Statewide general elections take place every two years on the Tuesday following the first Monday of November. This means they can occur as early as November 2 or as late as November 8, depending on when the first Monday falls. Statewide general elections always occur in even-numbered years.
Statewide primaries occur on the Tuesday following the first Monday in March preceding the November general election.
Although the presidential contest is the most notable contest voted on during statewide general elections, the North Carolina General Statutes outline other national, state, and county offices to be voted on during a statewide general election. Those offices are:
|United States Senator||6 years|
|United States Representative||2 years|
|Lieutenant Governor||4 years|
|Secretary of State||4 years|
|State Auditor||4 years|
|State Treasurer||4 years|
|Superintendent of Public Instruction||4 years|
|Attorney General||4 years|
|Commissioner of Agriculture||4 years|
|Commissioner of Labor||4 years|
|Commissioner of Insurance||4 years|
|All other state officers whose terms are not specified by law||2 years|
|North Carolina State Senator||2 years|
|North Carolina State Representative||2 years|
|North Carolina Supreme Court Justice||8 years|
|Court of Appeals Judge||8 years|
|Superior Court Judge||8 years|
|District Court Judge||4 years|
|District Attorney||4 years|
|County Commissioner||Varies by county|
|Clerk of Superior Court||4 years|
|Register of Deeds||4 years|
|All other elected county officials||Varies|
During odd-numbered years, most municipal elections are held to elect governing officials (mayor, city council, town council, etc.) of cities, villages and towns. Not all municipalities will have an election in a given odd-numbered year. Some municipalities elect their officials in even-numbered years.
Although county boards of election conduct municipal elections, only residents of the municipality may vote in the election. These voters must have lived in the municipality for at least 30 days before Election Day.
North Carolina law allows for four different types of municipal election methods. These four methods are described in Chapter 163, Article 24 of the North Carolina General Statutes. A municipality’s chosen method of election is codified in its charter but must be one of the four types outlined in State law.
|Election Method and Governing Statute||Description|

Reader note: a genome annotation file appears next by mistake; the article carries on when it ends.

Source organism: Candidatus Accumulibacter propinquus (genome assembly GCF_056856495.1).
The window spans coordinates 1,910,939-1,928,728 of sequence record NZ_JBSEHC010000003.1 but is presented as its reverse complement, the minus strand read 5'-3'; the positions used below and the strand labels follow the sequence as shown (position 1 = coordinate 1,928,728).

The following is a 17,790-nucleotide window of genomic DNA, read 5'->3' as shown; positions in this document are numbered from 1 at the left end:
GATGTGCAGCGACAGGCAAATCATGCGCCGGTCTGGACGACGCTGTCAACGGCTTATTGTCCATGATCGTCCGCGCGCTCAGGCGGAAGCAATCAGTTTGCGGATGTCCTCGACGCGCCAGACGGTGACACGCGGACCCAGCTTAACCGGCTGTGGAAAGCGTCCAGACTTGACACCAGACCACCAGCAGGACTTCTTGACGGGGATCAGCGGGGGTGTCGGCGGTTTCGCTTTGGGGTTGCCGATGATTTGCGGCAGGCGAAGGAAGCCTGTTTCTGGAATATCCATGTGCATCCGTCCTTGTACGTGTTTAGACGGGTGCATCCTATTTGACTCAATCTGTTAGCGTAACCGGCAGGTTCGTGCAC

|Partisan primary and election method N.C.G.S. § 163-291||This method is similar to the primary and statewide general election. If more candidates file for a party nomination than the number of seats for that contest, then these candidates must compete in a partisan primary election that is held in September. If there is no clear winner in a primary contest, there may need to be a second primary that will be held in October. The general election (with one candidate from each party per seat on the ballot) is held in November.|
|Nonpartisan primary and election method N.C.G.S. § 163-294||These contests are non-partisan, which means that each candidate's party affiliation will not be printed on the ballot. If there are more than two candidates for a single office or the number of candidates for a group of offices is greater than twice the number of seats to be elected, there will be a primary election. The primary will trim the number of candidates down to twice the number of seats. For example, if 7 candidates are running for 2 seats, the top 4 vote-getters in the primary would advance to the general election in November. If needed, the primary would occur in October before the general election in November.|
|Nonpartisan plurality method N.C.G.S. § 163-292||This is the most common municipal election method. All candidates for a position are listed on the ballot, without party affiliation. The top vote-getters are elected, regardless of whether or not they received a majority of votes cast. If the contest is for more than one seat, the person or persons receiving the next-highest vote totals are also elected. For example, if 7 candidates are running for 2 seats, the candidates that finish first and second are elected. The general election is held in November and there is no primary.|
|Nonpartisan election and runoff method N.C.G.S. § 163-293||This method is largely the same as the nonpartisan plurality method, with one important distinction. If a winner in these elections does not receive a majority (50%+) of the votes, the candidate who came in second is allowed to ask for a runoff. In these runoff elections, all candidates are eliminated except the plurality winner and the runner-up. Those two then run head-to-head in the runoff, with the winner being given the seat. The election is held in October, and any runoff elections are held in November.|